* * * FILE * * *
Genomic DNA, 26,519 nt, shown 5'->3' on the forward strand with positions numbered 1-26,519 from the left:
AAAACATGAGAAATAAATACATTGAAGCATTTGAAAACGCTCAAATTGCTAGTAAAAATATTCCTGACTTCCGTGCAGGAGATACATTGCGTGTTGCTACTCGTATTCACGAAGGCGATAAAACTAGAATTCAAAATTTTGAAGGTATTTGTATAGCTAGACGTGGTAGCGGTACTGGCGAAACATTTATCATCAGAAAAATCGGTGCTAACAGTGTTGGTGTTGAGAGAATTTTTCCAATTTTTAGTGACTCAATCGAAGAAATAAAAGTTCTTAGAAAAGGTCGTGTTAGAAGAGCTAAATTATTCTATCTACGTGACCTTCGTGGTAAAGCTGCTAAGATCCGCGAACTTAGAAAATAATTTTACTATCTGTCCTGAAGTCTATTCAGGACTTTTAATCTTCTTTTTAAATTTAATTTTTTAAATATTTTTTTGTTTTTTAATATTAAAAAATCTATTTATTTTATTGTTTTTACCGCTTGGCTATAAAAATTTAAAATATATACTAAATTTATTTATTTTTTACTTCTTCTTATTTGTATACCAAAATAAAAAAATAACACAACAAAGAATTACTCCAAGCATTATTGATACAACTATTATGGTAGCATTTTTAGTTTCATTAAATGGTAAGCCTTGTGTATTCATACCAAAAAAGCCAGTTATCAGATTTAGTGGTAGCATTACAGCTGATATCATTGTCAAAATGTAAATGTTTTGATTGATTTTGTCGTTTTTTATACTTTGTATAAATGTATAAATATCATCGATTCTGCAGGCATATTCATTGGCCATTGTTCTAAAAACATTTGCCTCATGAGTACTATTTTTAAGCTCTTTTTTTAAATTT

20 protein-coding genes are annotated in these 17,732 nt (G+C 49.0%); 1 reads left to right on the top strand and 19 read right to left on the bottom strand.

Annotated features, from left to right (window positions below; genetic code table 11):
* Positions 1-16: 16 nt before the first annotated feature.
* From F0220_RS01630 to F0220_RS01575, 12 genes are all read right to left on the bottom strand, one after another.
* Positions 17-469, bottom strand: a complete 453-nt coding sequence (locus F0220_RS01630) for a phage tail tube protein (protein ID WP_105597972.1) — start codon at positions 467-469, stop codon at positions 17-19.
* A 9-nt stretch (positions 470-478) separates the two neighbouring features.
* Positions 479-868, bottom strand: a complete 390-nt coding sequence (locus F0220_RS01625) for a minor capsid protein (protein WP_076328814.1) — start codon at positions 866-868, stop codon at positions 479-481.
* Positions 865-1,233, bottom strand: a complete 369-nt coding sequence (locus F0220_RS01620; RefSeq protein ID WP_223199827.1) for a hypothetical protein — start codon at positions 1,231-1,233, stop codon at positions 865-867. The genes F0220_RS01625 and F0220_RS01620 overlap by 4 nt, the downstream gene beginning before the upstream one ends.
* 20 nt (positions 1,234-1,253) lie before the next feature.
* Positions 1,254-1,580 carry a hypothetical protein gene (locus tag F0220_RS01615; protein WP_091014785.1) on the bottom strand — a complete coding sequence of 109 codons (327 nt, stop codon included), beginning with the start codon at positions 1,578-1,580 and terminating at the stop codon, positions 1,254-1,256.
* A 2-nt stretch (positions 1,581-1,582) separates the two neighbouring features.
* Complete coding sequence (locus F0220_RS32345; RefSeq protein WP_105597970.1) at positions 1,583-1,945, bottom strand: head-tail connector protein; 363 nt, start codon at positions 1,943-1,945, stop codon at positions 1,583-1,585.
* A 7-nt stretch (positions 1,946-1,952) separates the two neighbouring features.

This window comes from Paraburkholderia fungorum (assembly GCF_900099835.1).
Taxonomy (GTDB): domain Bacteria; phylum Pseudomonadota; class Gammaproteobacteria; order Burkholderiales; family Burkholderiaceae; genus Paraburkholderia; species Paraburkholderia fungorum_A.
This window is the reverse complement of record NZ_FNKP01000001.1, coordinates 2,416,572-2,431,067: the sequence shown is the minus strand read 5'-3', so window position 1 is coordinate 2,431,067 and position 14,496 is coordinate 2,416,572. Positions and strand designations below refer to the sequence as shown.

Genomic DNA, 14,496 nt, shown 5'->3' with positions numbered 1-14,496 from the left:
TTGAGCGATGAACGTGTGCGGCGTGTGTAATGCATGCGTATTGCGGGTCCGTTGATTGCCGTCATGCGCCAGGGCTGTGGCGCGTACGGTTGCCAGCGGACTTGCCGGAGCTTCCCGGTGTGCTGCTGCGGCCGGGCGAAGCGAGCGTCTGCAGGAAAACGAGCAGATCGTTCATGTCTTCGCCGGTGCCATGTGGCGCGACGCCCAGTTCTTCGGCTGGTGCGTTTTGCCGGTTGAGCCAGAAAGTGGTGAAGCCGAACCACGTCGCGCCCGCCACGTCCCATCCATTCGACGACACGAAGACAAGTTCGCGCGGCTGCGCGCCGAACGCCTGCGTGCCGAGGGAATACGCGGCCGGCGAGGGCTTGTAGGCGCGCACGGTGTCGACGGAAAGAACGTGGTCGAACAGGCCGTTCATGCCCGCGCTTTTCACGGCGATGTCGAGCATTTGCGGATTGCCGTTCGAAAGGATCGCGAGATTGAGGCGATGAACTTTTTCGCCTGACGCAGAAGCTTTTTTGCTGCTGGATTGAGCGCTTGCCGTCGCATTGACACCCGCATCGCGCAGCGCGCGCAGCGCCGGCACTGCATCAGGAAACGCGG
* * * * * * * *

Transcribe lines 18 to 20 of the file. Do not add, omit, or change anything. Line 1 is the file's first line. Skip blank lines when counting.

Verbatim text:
This window is the reverse complement of record NZ_FNKP01000001.1, coordinates 2,416,572-2,431,067: the sequence shown is the minus strand read 5'-3', so window position 1 is coordinate 2,431,067 and position 14,496 is coordinate 2,416,572. Positions and strand designations below refer to the sequence as shown.

Genomic DNA, 14,496 nt, shown 5'->3' with positions numbered 1-14,496 from the left:
TTGAGCGATGAACGTGTGCGGCGTGTGTAATGCATGCGTATTGCGGGTCCGTTGATTGCCGTCATGCGCCAGGGCTGTGGCGCGTACGGTTGCCAGCGGACTTGCCGGAGCTTCCCGGTGTGCTGCTGCGGCCGGGCGAAGCGAGCGTCTGCAGGAAAACGAGCAGATCGTTCATGTCTTCGCCGGTGCCATGTGGCGCGACGCCCAGTTCTTCGGCTGGTGCGTTTTGCCGGTTGAGCCAGAAAGTGGTGAAGCCGAACCACGTCGCGCCCGCCACGTCCCATCCATTCGACGACACGAAGACAAGTTCGCGCGGCTGCGCGCCGAACGCCTGCGTGCCGAGGGAATACGCGGCCGGCGAGGGCTTGTAGGCGCGCACGGTGTCGACGGAAAGAACGTGGTCGAACAGGCCGTTCATGCCCGCGCTTTTCACGGCGATGTCGAGCATTTGCGGATTGCCGTTCGAAAGGATCGCGAGATTGAGGCGATGAACTTTTTCGCCTGACGCAGAAGCTTTTTTGCTGCTGGATTGAGCGCTTGCCGTCGCATTGACACCCGCATCGCGCAGCGCGCGCAGCGCCGGCACTGCATCAGGAAACGCGG